It wrote that "under the plain meaning of" the statute, "an online travel company is not a retailer because it is not a business of a type that is similar to a hotel, motel, or tourist home or camp. As a result, an online travel company is not subject to the Pitt County occupancy tax."

Thus, the online travel companies prevailed in this action. However, were the state to enact a statute that authorizes counties to tax not only hotels, but also online travel companies that resell their rooms, then the county would survive the online travel companies' Rule 12(b)(6) motion to dismiss.

This case is Pitt County v., L.P., et al., U.S. Court of Appeals for the 4th Circuit, App. Ct. No. 07-1900, an appeal from the U.S. District Court for the Eastern District of North Carolina, D.C. No. 4:06-cv-00030-BO, Judge Terrence Boyle presiding. Judge Michael wrote the opinion of the Court of Appeals, in which Judges Agee and Martin Reidinger (USDC/WDNC) joined.

4th Circuit Holds US Can Use Video Obtained From Warrantless Hidden Video Cameras Placed on Owner's Private Property

1/8. The U.S. Court of Appeals (4thCir) issued its opinion [10 pages in PDF] in USA v. Vankesteren, a criminal case regarding application of the 4th Amendment to hidden, outdoor, motion activated video cameras, placed on private property owned by the person asserting 4th Amendment rights.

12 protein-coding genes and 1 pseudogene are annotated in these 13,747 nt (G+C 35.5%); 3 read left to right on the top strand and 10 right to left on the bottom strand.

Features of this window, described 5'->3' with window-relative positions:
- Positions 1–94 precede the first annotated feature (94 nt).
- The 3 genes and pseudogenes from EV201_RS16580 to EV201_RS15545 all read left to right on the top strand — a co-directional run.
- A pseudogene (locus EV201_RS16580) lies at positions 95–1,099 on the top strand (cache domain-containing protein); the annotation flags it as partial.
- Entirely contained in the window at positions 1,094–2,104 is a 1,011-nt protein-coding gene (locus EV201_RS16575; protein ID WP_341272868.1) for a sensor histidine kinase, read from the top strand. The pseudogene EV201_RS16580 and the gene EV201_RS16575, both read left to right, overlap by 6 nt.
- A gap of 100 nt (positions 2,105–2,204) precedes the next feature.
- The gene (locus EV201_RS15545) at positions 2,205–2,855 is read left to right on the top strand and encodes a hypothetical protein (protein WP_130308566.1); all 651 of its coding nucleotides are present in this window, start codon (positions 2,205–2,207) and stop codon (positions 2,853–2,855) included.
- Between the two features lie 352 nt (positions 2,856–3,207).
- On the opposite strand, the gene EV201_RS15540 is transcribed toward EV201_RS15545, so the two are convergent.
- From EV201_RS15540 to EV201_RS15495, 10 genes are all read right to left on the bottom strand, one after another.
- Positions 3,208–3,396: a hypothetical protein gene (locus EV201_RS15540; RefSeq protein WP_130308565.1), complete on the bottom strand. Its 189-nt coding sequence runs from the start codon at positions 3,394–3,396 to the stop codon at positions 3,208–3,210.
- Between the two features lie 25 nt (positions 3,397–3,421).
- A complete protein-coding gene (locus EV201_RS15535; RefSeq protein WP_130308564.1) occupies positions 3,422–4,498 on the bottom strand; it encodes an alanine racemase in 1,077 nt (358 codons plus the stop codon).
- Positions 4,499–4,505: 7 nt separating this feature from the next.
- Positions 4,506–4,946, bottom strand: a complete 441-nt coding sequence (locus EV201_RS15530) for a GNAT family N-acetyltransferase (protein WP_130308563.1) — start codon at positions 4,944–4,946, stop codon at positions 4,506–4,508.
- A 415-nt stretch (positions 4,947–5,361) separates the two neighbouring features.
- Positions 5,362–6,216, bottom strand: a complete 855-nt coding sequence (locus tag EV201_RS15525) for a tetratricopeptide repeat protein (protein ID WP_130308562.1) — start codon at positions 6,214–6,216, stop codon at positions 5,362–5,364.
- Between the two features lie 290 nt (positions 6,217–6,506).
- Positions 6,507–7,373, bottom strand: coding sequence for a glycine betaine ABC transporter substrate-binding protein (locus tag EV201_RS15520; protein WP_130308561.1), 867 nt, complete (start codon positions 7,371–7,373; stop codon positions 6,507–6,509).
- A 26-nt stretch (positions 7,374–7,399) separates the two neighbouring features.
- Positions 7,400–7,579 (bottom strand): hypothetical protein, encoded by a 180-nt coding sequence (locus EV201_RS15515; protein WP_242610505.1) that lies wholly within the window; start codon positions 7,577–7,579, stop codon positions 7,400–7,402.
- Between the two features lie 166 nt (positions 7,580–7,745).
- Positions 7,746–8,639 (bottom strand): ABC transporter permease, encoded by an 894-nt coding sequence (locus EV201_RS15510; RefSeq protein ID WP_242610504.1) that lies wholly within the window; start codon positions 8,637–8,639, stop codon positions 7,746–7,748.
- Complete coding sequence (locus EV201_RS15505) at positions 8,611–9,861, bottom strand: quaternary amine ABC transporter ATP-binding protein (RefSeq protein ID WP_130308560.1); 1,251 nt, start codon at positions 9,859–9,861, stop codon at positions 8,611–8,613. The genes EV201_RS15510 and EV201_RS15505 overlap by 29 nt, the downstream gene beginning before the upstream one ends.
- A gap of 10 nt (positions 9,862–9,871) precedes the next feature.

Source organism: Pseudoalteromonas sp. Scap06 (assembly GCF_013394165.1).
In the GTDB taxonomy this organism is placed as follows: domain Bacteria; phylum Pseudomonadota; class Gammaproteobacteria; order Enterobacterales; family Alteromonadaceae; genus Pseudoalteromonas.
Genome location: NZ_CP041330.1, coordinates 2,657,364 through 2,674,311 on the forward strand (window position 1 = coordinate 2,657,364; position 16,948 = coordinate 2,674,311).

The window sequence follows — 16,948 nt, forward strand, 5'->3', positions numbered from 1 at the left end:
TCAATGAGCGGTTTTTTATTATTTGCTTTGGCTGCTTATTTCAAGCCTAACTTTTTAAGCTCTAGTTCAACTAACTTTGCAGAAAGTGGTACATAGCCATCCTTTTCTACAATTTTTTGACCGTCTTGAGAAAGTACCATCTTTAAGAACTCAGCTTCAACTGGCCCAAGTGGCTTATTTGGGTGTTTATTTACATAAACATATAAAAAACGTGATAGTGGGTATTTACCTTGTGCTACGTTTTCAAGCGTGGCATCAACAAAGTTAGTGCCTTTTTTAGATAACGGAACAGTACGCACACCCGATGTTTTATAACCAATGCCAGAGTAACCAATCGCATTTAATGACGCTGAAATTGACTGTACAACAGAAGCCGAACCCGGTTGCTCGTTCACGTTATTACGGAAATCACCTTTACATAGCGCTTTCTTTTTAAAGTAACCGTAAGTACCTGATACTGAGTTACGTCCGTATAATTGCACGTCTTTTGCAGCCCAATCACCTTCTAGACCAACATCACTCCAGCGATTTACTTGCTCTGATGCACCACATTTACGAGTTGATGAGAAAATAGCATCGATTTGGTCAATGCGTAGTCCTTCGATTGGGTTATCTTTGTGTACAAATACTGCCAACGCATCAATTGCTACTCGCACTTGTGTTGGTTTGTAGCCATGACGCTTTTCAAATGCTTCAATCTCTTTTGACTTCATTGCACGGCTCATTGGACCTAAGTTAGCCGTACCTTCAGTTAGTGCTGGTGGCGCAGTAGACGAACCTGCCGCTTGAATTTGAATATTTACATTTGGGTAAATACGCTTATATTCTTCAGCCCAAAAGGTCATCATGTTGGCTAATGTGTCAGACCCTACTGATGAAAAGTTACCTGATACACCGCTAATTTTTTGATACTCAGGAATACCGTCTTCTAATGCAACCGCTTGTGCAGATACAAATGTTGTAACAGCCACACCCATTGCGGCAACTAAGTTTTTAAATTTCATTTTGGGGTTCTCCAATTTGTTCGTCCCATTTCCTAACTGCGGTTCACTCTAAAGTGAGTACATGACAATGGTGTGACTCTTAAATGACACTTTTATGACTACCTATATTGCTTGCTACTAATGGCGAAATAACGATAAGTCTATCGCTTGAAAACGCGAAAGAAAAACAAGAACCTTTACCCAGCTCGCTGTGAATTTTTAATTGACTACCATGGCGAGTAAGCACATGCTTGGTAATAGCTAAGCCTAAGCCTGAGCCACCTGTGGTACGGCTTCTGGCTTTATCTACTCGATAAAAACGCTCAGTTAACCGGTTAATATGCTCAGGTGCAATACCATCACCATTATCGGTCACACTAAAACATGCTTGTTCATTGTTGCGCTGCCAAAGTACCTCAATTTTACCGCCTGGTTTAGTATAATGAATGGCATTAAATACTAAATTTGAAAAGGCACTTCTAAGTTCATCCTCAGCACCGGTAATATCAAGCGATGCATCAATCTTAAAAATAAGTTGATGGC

Summary. The Court of Appeals affirmed the District Court's denial of Vankesteren's motion to suppress, and his conviction, citing the "open fields" exception to the 4th Amendment.

The open fields exception, announced in by the Supreme Court in its 1926 opinion in Hester v. United States, 265 U.S. 57, pertains to eye witness observations by visiting police officers, not secret placement of video cameras. The present case constitutes an significant expansion of the open fields doctrine, and a diminution of 4th Amendment protection.

This case represents another example of law enforcement agencies' successful assertion that the use of new information or communications technologies, by people or by government surveilers, reduces traditional 4th Amendment privacy rights.

The Court of Appeals asserted that this opinion "does not portend the arrival of the Orwellian state".

District Court. The U.S. criminally prosecuted Steve Vankesteren in the U.S. District Court (EDVa) for taking a migratory bird without a permit, in violation of 16 U.S.C. § 703 and 50 C.F.R. § 21.11. The U.S. accused him of killing two hawks.

Vankesteren is a farmer with an interest in removing certain predators. The evidence against Vankesteren came from a motion activated video camera, secretly placed on Vankesteren's property by Virginia law enforcement officers, without notice, consent or a warrant.

Vankesteren moved to suppress the video evidence as violative of his 4th Amendment rights. The District Court denied the motion, and convicted Vankesteren.

Court of Appeals. Vankesteren brought the present appeal.